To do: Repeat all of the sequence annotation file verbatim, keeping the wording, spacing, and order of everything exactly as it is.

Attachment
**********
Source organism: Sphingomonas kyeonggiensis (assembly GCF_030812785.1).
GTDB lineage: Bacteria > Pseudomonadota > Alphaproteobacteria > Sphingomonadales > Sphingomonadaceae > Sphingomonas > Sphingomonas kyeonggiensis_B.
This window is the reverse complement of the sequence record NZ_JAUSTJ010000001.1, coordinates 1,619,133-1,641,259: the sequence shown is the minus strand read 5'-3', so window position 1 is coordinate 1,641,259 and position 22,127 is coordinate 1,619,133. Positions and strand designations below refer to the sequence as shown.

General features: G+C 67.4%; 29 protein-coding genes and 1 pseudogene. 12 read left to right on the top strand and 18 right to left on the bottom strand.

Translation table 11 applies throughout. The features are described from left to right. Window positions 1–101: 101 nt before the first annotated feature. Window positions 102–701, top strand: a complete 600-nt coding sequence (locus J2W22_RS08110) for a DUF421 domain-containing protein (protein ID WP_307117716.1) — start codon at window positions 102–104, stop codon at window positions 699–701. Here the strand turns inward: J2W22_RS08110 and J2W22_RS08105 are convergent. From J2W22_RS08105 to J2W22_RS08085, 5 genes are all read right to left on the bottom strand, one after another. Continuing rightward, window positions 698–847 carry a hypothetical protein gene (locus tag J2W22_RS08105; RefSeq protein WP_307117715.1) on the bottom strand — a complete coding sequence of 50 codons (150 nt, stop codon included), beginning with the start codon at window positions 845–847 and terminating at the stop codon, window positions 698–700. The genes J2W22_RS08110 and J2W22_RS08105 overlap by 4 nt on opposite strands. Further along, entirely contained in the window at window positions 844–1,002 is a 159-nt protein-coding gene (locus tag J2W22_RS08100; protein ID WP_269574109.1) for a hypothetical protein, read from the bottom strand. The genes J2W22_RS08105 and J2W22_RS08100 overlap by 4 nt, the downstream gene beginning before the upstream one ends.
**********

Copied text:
Source organism: Sphingomonas kyeonggiensis (assembly GCF_030812785.1).
GTDB lineage: Bacteria > Pseudomonadota > Alphaproteobacteria > Sphingomonadales > Sphingomonadaceae > Sphingomonas > Sphingomonas kyeonggiensis_B.
This window is the reverse complement of the sequence record NZ_JAUSTJ010000001.1, coordinates 1,619,133-1,641,259: the sequence shown is the minus strand read 5'-3', so window position 1 is coordinate 1,641,259 and position 22,127 is coordinate 1,619,133. Positions and strand designations below refer to the sequence as shown.

General features: G+C 67.4%; 29 protein-coding genes and 1 pseudogene. 12 read left to right on the top strand and 18 right to left on the bottom strand.

Translation table 11 applies throughout. The features are described from left to right. Window positions 1–101: 101 nt before the first annotated feature. Window positions 102–701, top strand: a complete 600-nt coding sequence (locus J2W22_RS08110) for a DUF421 domain-containing protein (protein ID WP_307117716.1) — start codon at window positions 102–104, stop codon at window positions 699–701. Here the strand turns inward: J2W22_RS08110 and J2W22_RS08105 are convergent. From J2W22_RS08105 to J2W22_RS08085, 5 genes are all read right to left on the bottom strand, one after another. Continuing rightward, window positions 698–847 carry a hypothetical protein gene (locus tag J2W22_RS08105; RefSeq protein WP_307117715.1) on the bottom strand — a complete coding sequence of 50 codons (150 nt, stop codon included), beginning with the start codon at window positions 845–847 and terminating at the stop codon, window positions 698–700. The genes J2W22_RS08110 and J2W22_RS08105 overlap by 4 nt on opposite strands. Further along, entirely contained in the window at window positions 844–1,002 is a 159-nt protein-coding gene (locus tag J2W22_RS08100; protein ID WP_269574109.1) for a hypothetical protein, read from the bottom strand. The genes J2W22_RS08105 and J2W22_RS08100 overlap by 4 nt, the downstream gene beginning before the upstream one ends.